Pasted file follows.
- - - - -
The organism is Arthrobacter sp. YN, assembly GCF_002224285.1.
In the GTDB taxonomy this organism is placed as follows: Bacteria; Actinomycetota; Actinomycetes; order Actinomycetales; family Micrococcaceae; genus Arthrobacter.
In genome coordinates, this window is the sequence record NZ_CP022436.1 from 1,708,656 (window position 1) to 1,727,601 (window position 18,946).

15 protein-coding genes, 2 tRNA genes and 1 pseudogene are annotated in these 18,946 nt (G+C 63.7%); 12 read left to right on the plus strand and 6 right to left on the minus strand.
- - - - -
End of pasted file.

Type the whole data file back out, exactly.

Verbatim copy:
The organism is Arthrobacter sp. YN, assembly GCF_002224285.1.
In the GTDB taxonomy this organism is placed as follows: Bacteria; Actinomycetota; Actinomycetes; order Actinomycetales; family Micrococcaceae; genus Arthrobacter.
In genome coordinates, this window is the sequence record NZ_CP022436.1 from 1,708,656 (window position 1) to 1,727,601 (window position 18,946).

15 protein-coding genes, 2 tRNA genes and 1 pseudogene are annotated in these 18,946 nt (G+C 63.7%); 12 read left to right on the plus strand and 6 right to left on the minus strand.